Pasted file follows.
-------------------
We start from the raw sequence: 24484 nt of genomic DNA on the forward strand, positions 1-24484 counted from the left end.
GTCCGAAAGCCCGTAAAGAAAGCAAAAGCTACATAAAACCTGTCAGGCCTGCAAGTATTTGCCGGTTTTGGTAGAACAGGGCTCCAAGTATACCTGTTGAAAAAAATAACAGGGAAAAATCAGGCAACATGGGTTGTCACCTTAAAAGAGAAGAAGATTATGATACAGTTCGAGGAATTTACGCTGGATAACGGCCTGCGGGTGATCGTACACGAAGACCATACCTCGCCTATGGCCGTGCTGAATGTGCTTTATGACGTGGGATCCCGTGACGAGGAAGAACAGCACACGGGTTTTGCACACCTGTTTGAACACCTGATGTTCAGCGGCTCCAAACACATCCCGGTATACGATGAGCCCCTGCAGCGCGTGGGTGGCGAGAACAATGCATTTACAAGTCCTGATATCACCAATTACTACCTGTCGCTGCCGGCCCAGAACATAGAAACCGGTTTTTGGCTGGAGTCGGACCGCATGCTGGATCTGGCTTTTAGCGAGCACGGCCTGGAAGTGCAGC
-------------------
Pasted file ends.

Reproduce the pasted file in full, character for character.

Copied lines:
We start from the raw sequence: 24484 nt of genomic DNA on the forward strand, positions 1-24484 counted from the left end.
GTCCGAAAGCCCGTAAAGAAAGCAAAAGCTACATAAAACCTGTCAGGCCTGCAAGTATTTGCCGGTTTTGGTAGAACAGGGCTCCAAGTATACCTGTTGAAAAAAATAACAGGGAAAAATCAGGCAACATGGGTTGTCACCTTAAAAGAGAAGAAGATTATGATACAGTTCGAGGAATTTACGCTGGATAACGGCCTGCGGGTGATCGTACACGAAGACCATACCTCGCCTATGGCCGTGCTGAATGTGCTTTATGACGTGGGATCCCGTGACGAGGAAGAACAGCACACGGGTTTTGCACACCTGTTTGAACACCTGATGTTCAGCGGCTCCAAACACATCCCGGTATACGATGAGCCCCTGCAGCGCGTGGGTGGCGAGAACAATGCATTTACAAGTCCTGATATCACCAATTACTACCTGTCGCTGCCGGCCCAGAACATAGAAACCGGTTTTTGGCTGGAGTCGGACCGCATGCTGGATCTGGCTTTTAGCGAGCACGGCCTGGAAGTGCAGC